(Sec. 3) Sets forth the authority of the President to enter trade agreements with foreign countries regarding tariff and non-tariff barriers. Allows the President to enter into such agreements before October 1, 2001 (or before October 1, 2005, if trade authorities are extended according to a specified congressional procedure). States that a trade agreement may be entered only if it makes progress in meeting the applicable objectives, and the President satisfies certain congressional consultation requirements, set forth in this Act.
Declares that bills implementing trade agreements may qualify for congressional trade agreement approval (fast-track) procedures only if they consist solely of: (1) provisions approving a trade agreement entered into under this Act that achieves one or more of the principal negotiating objectives set forth above, and approving any statement of administrative action; (2) provisions that are necessary to implement such agreement or otherwise related to the implementation, enforcement, and adjustment to the effects of such trade agreement and are directly related to trade; and (3) provisions necessary to comply with budget offset requirements of the Balanced Budget and Emergency Deficit Control Act of 1985 (Gramm-Rudman-Hollings Act).
Provides for extension of fast-track procedures to agreements entered into on or after October 1, 2001, and before October 1, 2005, upon the President's request if neither House of the Congress adopts an extension disapproval resolution according to a specified procedure.
(Sec. 4) Prescribes requirements for presidential notice and consultation with the Congress before negotiations on tariff and nontariff barrier agreements. Requires the President to consult with specified congressional committees before entering an agreement. Provides that in the course of negotiations conducted under this Act, the United States Trade Representative shall consult closely and on a timely basis (including immediately before initialing an agreement) with, and keep fully apprised of the negotiations, the congressional advisers for trade policy and negotiations appointed under the Trade Act of 1974, the Committee on Finance of the Senate, and the Committee on Ways and Means of the House of Representatives.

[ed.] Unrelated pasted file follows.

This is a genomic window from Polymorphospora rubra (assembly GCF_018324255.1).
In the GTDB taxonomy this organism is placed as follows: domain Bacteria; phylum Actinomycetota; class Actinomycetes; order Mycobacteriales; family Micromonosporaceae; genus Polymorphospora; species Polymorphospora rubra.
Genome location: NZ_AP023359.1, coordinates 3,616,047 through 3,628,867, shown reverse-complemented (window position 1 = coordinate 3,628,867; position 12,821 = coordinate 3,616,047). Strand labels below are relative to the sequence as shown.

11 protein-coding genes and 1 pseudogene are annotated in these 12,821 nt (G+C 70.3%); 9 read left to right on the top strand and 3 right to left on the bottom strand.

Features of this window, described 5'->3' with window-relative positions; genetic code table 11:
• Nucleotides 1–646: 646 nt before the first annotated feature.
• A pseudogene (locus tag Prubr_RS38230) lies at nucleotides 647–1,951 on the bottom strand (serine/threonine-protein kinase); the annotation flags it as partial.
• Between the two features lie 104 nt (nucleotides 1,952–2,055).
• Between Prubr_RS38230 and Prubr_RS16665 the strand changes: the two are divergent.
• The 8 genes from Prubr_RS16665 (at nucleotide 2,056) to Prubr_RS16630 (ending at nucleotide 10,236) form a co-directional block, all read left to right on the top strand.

(Sec. 5) Requires the President to notify the Congress within 90 days of entering an agreement.
Requires the President, within 60 days of signing an agreement, to submit to the Congress a preliminary list of changes to existing laws considered mandatory to bring the United States into compliance with the agreement.
Provides that fast-track procedures shall not apply to any implementing bill that contains a provision approving any agreement regarding tariff and non-tariff barriers with any foreign country if the Committee on Finance of the Senate and the Committee on Ways and Means of the House of Representatives disapprove of the negotiation of the agreement before the close of the 90-calendar day period that begins when notice is provided with respect to the negotiation of such agreement.
Authorizes both Houses of Congress to adopt, within 60 days of each other, a procedural disapproval resolution denying fast-track to any trade agreement if the President has failed or refused to notify or consult with the Congress about it.
(Sec. 6) Exempts from notice and certain consultation requirements of this Act agreements that result from negotiations which were commenced before the enactment of this Act: (1) under the auspices of WTO regarding trade in information technology products; (2) pursuant to a Uruguay Round Agreement; or (3) with Chile.
(Sec. 8) Amends the Trade Act of 1974 to authorize appropriations to the Departments of Labor and of Commerce through FY 2000 for trade adjustment assistance (TAA) for workers and for firms, respectively.
Postpones termination of the TAA programs until the end of FY 2000.
(Sec. 9) Amends the Consolidated Omnibus Budget Reconciliation Act of 1985 to extend from FY 1997 through 1998 the inapplicability of the exemption for certain customs services fees involving the arrival of any passenger whose journey originated in Canada or Mexico, or originated in the United States but was limited to those countries.